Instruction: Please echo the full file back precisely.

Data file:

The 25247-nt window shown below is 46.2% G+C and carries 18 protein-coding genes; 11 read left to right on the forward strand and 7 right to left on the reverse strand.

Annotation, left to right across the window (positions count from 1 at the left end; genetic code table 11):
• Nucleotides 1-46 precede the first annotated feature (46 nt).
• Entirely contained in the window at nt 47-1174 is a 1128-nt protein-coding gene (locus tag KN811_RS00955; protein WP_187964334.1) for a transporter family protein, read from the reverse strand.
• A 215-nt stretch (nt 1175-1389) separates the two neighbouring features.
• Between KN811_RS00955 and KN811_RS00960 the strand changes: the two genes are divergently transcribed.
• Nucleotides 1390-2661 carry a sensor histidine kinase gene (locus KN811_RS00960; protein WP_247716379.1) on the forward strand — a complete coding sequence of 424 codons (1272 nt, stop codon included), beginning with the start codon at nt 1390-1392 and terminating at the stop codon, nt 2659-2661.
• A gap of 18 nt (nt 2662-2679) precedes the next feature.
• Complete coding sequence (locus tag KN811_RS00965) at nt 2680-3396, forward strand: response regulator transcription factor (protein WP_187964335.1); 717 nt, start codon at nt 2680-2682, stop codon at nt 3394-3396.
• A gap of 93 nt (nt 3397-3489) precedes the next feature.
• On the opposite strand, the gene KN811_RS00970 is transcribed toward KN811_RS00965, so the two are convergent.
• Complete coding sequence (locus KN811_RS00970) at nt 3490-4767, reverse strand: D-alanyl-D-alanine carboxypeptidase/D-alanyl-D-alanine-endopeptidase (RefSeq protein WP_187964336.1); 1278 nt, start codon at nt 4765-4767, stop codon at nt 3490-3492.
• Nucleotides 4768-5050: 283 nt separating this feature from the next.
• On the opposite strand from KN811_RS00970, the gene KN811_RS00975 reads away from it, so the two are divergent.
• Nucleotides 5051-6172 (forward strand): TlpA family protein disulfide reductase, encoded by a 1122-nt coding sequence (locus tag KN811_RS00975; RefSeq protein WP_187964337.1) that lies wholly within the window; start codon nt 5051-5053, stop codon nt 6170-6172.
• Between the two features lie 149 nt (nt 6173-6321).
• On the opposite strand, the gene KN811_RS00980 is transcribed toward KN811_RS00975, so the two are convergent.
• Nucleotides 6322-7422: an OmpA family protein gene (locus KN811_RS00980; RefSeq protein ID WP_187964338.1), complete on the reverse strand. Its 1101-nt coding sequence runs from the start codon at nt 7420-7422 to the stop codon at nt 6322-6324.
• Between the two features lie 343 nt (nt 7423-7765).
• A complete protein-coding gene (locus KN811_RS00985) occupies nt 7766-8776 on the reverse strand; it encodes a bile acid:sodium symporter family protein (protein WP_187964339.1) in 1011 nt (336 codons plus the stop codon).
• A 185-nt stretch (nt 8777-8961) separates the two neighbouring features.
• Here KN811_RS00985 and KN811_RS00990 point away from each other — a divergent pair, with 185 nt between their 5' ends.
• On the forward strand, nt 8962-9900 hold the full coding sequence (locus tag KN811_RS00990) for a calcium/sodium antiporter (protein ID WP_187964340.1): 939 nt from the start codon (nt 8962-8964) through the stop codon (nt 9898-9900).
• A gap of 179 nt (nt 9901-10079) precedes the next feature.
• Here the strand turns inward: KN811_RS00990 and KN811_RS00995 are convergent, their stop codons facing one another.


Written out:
The 25247-nt window shown below is 46.2% G+C and carries 18 protein-coding genes; 11 read left to right on the forward strand and 7 right to left on the reverse strand.

Annotation, left to right across the window (positions count from 1 at the left end; genetic code table 11):
• Nucleotides 1-46 precede the first annotated feature (46 nt).
• Entirely contained in the window at nt 47-1174 is a 1128-nt protein-coding gene (locus tag KN811_RS00955; protein WP_187964334.1) for a transporter family protein, read from the reverse strand.
• A 215-nt stretch (nt 1175-1389) separates the two neighbouring features.
• Between KN811_RS00955 and KN811_RS00960 the strand changes: the two genes are divergently transcribed.
• Nucleotides 1390-2661 carry a sensor histidine kinase gene (locus KN811_RS00960; protein WP_247716379.1) on the forward strand — a complete coding sequence of 424 codons (1272 nt, stop codon included), beginning with the start codon at nt 1390-1392 and terminating at the stop codon, nt 2659-2661.
• A gap of 18 nt (nt 2662-2679) precedes the next feature.
• Complete coding sequence (locus tag KN811_RS00965) at nt 2680-3396, forward strand: response regulator transcription factor (protein WP_187964335.1); 717 nt, start codon at nt 2680-2682, stop codon at nt 3394-3396.
• A gap of 93 nt (nt 3397-3489) precedes the next feature.
• On the opposite strand, the gene KN811_RS00970 is transcribed toward KN811_RS00965, so the two are convergent.
• Complete coding sequence (locus KN811_RS00970) at nt 3490-4767, reverse strand: D-alanyl-D-alanine carboxypeptidase/D-alanyl-D-alanine-endopeptidase (RefSeq protein WP_187964336.1); 1278 nt, start codon at nt 4765-4767, stop codon at nt 3490-3492.
• Nucleotides 4768-5050: 283 nt separating this feature from the next.
• On the opposite strand from KN811_RS00970, the gene KN811_RS00975 reads away from it, so the two are divergent.
• Nucleotides 5051-6172 (forward strand): TlpA family protein disulfide reductase, encoded by a 1122-nt coding sequence (locus tag KN811_RS00975; RefSeq protein WP_187964337.1) that lies wholly within the window; start codon nt 5051-5053, stop codon nt 6170-6172.
• Between the two features lie 149 nt (nt 6173-6321).
• On the opposite strand, the gene KN811_RS00980 is transcribed toward KN811_RS00975, so the two are convergent.
• Nucleotides 6322-7422: an OmpA family protein gene (locus KN811_RS00980; RefSeq protein ID WP_187964338.1), complete on the reverse strand. Its 1101-nt coding sequence runs from the start codon at nt 7420-7422 to the stop codon at nt 6322-6324.
• Between the two features lie 343 nt (nt 7423-7765).
• A complete protein-coding gene (locus KN811_RS00985) occupies nt 7766-8776 on the reverse strand; it encodes a bile acid:sodium symporter family protein (protein WP_187964339.1) in 1011 nt (336 codons plus the stop codon).
• A 185-nt stretch (nt 8777-8961) separates the two neighbouring features.
• Here KN811_RS00985 and KN811_RS00990 point away from each other — a divergent pair, with 185 nt between their 5' ends.
• On the forward strand, nt 8962-9900 hold the full coding sequence (locus tag KN811_RS00990) for a calcium/sodium antiporter (protein ID WP_187964340.1): 939 nt from the start codon (nt 8962-8964) through the stop codon (nt 9898-9900).
• A gap of 179 nt (nt 9901-10079) precedes the next feature.
• Here the strand turns inward: KN811_RS00990 and KN811_RS00995 are convergent, their stop codons facing one another.